ST. PAUL — Minnesota legislative leaders and the governor on Sunday, May 19, announced a compromise budget deal with hours remaining in the legislative session.

After days of closed-door meetings, House Speaker Melissa Hortman, Senate Majority Leader Paul Gazelka and Gov. Tim Walz emerged with a plan to spend $48 billion over the next two years, a roughly 6% increase in spending from current funding levels.

Two of the sticking points — raising the tax on gasoline and keeping in place a tax on medical providers that was set to expire — saw compromise from leaders in the nation's only divided Legislature.

“We did something here that in 2019 is a big deal," Walz said. "Divided government with vastly different visions and vastly different budgets that came together in a manner that was respectful."

Walz said he would call for lawmakers to return for a special session as soon as Thursday, May 23, to complete their work and pass a budget. The regular session is set to end Monday, May 20, at midnight and the leaders said conference committees would be encouraged to work at a "breakneck pace" to get work done with the hours left.

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The compromise budget deal comes with a provision that would keep in place a tax on medical providers that is used to fund health insurance coverage for children, elderly, disabled and low-income people that was set to expire at year’s end. The continuation of the 2% tax, which was dropped to 1.8%, was a top priority for Democrats but a point of opposition for Republicans, who deemed the tax a “sick tax.”

And the state will continue paying insurance companies for two years to help manage the risk of those on the individual insurance market, which is intended to bring down premium prices.

Democrats had to drop a plan to gradually increase the tax on gasoline by 20 cents per gallon to fund road and bridge repairs. Walz and Democrats had proposed the tax hike, while GOP lawmakers adamantly opposed it.

The plan also includes changes to the state tax code to conform with federal codes and will include tax relief for middle-class Minnesotans.

Legislative leaders and the governor said the proposal was an example of compromise. While neither side came away completely satisfied, they were glad to put forth something that covered a middle ground between the very different initial budgets by Democrats and Republicans.

“In the end, I think we found that place in the middle, which you have to find in divided government,” Gazelka said. “What we have here today is a draw, and it’s good for Minnesota.”

The plan would also boost per-pupil funding to public schools by 2% next year compared to current levels and an additional 2% in the following year. And another $40 million would also go to funding broadband expansion.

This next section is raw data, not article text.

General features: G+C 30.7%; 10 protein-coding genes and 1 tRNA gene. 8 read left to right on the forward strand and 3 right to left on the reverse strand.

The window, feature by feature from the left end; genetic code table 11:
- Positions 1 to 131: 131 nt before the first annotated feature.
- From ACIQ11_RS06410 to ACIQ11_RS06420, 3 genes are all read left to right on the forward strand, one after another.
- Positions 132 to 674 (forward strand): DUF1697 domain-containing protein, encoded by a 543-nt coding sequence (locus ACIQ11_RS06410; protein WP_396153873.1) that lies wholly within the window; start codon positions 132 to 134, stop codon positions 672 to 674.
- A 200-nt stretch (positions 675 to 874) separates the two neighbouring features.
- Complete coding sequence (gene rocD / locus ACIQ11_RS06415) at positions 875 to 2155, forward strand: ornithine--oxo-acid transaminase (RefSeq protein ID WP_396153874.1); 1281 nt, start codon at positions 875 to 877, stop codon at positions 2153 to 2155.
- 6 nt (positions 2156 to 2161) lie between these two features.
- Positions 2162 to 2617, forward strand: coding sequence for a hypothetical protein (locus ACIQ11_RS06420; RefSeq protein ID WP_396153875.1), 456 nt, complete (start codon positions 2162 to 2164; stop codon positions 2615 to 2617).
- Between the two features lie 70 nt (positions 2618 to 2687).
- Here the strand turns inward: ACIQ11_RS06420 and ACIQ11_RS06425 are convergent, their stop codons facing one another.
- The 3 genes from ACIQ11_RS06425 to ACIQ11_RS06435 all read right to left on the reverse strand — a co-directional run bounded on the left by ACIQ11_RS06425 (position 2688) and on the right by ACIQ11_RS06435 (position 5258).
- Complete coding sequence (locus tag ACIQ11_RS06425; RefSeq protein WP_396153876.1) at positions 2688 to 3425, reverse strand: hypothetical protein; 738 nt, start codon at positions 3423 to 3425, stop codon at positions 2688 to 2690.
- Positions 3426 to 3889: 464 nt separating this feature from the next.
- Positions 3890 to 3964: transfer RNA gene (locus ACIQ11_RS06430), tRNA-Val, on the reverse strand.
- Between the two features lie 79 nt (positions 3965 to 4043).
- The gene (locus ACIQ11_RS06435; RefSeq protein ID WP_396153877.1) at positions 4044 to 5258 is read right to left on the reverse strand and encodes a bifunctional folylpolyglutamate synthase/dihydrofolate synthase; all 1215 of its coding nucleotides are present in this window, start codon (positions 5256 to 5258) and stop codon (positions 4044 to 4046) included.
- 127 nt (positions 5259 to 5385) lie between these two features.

The leaders also proposed dipping into the state's rainy day fund to pay for new spending in education, health care, community prosperity projects and other areas.

While all three said they would aim to make the budget-writing process more transparent this year than in years past, conversations around the state spending plan were shrouded in secrecy. For almost a week, the leaders held daily meetings behind closed doors and offered few public comments about the process, saying the details should remain in the “cone of silence.”

On Sunday, the sixth day, prior to the announcement legislative leaders and the governor avoided publicly disclosing details about the conversations. And Senate sergeants at arms shooed away reporters who tried to ask questions of Gazelka between meetings.

The three apologized for the secrecy surrounding the process and said it was necessary to have the conversations behind closed doors to allow for more candor in putting forth offers.

"With regard to the transparency, I can't change the culture of the Legislature single-handedly or overnight, and that is a process to change the culture," Hortman said. But now, the process will fall to conference committees where spending debates will be public, Hortman said.

Members of the House minority party said they wouldn't support the proposal as it included the continuation of the provider tax and they raised questions about $500 million proposed in new bonding for various public works projects.

“This is not a good product for Minnesotans,” House Minority Leader Kurt Daudt said, signaling the compromise plan didn't meet his expectations. "Half of a bad deal is still a bad deal."

Lawmakers and the governor must approve the budget before July 1 or risk a state government shutdown.